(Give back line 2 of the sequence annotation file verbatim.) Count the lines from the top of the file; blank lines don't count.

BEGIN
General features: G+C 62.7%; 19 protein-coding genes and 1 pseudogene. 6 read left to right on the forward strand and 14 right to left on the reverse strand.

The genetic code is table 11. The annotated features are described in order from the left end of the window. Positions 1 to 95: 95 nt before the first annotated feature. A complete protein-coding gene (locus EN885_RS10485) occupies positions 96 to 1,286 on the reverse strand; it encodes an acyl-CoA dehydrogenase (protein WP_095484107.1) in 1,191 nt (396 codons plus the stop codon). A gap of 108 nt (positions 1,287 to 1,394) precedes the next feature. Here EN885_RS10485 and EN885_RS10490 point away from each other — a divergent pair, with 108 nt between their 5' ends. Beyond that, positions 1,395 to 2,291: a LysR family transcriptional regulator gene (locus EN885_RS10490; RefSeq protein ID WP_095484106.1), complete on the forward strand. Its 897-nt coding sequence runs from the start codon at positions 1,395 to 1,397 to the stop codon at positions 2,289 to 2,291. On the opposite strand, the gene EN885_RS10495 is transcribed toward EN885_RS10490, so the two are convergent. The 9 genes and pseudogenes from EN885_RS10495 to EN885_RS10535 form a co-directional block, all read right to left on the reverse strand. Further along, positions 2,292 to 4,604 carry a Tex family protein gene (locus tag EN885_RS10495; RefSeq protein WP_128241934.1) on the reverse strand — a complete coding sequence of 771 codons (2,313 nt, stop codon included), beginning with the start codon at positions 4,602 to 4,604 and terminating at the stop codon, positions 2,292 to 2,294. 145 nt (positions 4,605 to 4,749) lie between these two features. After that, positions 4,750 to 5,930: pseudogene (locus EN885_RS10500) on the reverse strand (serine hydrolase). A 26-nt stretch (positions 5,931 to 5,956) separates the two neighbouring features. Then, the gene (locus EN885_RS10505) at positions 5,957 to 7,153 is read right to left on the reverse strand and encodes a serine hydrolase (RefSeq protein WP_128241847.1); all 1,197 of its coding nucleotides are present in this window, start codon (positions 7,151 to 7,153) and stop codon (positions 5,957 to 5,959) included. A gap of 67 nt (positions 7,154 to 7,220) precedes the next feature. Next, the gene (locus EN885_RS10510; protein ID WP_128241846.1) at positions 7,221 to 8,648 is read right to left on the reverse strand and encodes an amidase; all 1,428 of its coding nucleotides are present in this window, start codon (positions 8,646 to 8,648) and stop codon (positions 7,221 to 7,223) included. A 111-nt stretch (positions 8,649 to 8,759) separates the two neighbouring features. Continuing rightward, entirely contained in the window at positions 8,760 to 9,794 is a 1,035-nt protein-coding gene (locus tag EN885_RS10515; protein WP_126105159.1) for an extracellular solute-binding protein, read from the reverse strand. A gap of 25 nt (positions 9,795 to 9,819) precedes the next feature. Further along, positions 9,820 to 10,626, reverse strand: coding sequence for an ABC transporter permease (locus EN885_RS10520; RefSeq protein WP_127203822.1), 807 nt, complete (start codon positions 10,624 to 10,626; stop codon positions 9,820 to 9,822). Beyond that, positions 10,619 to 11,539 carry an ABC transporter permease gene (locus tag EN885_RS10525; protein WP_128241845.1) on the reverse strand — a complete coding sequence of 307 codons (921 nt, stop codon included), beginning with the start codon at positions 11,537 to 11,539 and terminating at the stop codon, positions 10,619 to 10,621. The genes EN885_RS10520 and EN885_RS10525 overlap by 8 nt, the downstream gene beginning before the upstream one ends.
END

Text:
The genetic code is table 11. The annotated features are described in order from the left end of the window. Positions 1 to 95: 95 nt before the first annotated feature. A complete protein-coding gene (locus EN885_RS10485) occupies positions 96 to 1,286 on the reverse strand; it encodes an acyl-CoA dehydrogenase (protein WP_095484107.1) in 1,191 nt (396 codons plus the stop codon). A gap of 108 nt (positions 1,287 to 1,394) precedes the next feature. Here EN885_RS10485 and EN885_RS10490 point away from each other — a divergent pair, with 108 nt between their 5' ends. Beyond that, positions 1,395 to 2,291: a LysR family transcriptional regulator gene (locus EN885_RS10490; RefSeq protein ID WP_095484106.1), complete on the forward strand. Its 897-nt coding sequence runs from the start codon at positions 1,395 to 1,397 to the stop codon at positions 2,289 to 2,291. On the opposite strand, the gene EN885_RS10495 is transcribed toward EN885_RS10490, so the two are convergent. The 9 genes and pseudogenes from EN885_RS10495 to EN885_RS10535 form a co-directional block, all read right to left on the reverse strand. Further along, positions 2,292 to 4,604 carry a Tex family protein gene (locus tag EN885_RS10495; RefSeq protein WP_128241934.1) on the reverse strand — a complete coding sequence of 771 codons (2,313 nt, stop codon included), beginning with the start codon at positions 4,602 to 4,604 and terminating at the stop codon, positions 2,292 to 2,294. 145 nt (positions 4,605 to 4,749) lie between these two features. After that, positions 4,750 to 5,930: pseudogene (locus EN885_RS10500) on the reverse strand (serine hydrolase). A 26-nt stretch (positions 5,931 to 5,956) separates the two neighbouring features. Then, the gene (locus EN885_RS10505) at positions 5,957 to 7,153 is read right to left on the reverse strand and encodes a serine hydrolase (RefSeq protein WP_128241847.1); all 1,197 of its coding nucleotides are present in this window, start codon (positions 7,151 to 7,153) and stop codon (positions 5,957 to 5,959) included. A gap of 67 nt (positions 7,154 to 7,220) precedes the next feature. Next, the gene (locus EN885_RS10510; protein ID WP_128241846.1) at positions 7,221 to 8,648 is read right to left on the reverse strand and encodes an amidase; all 1,428 of its coding nucleotides are present in this window, start codon (positions 8,646 to 8,648) and stop codon (positions 7,221 to 7,223) included. A 111-nt stretch (positions 8,649 to 8,759) separates the two neighbouring features. Continuing rightward, entirely contained in the window at positions 8,760 to 9,794 is a 1,035-nt protein-coding gene (locus tag EN885_RS10515; protein WP_126105159.1) for an extracellular solute-binding protein, read from the reverse strand. A gap of 25 nt (positions 9,795 to 9,819) precedes the next feature. Further along, positions 9,820 to 10,626, reverse strand: coding sequence for an ABC transporter permease (locus EN885_RS10520; RefSeq protein WP_127203822.1), 807 nt, complete (start codon positions 10,624 to 10,626; stop codon positions 9,820 to 9,822). Beyond that, positions 10,619 to 11,539 carry an ABC transporter permease gene (locus tag EN885_RS10525; protein WP_128241845.1) on the reverse strand — a complete coding sequence of 307 codons (921 nt, stop codon included), beginning with the start codon at positions 11,537 to 11,539 and terminating at the stop codon, positions 10,619 to 10,621. The genes EN885_RS10520 and EN885_RS10525 overlap by 8 nt, the downstream gene beginning before the upstream one ends.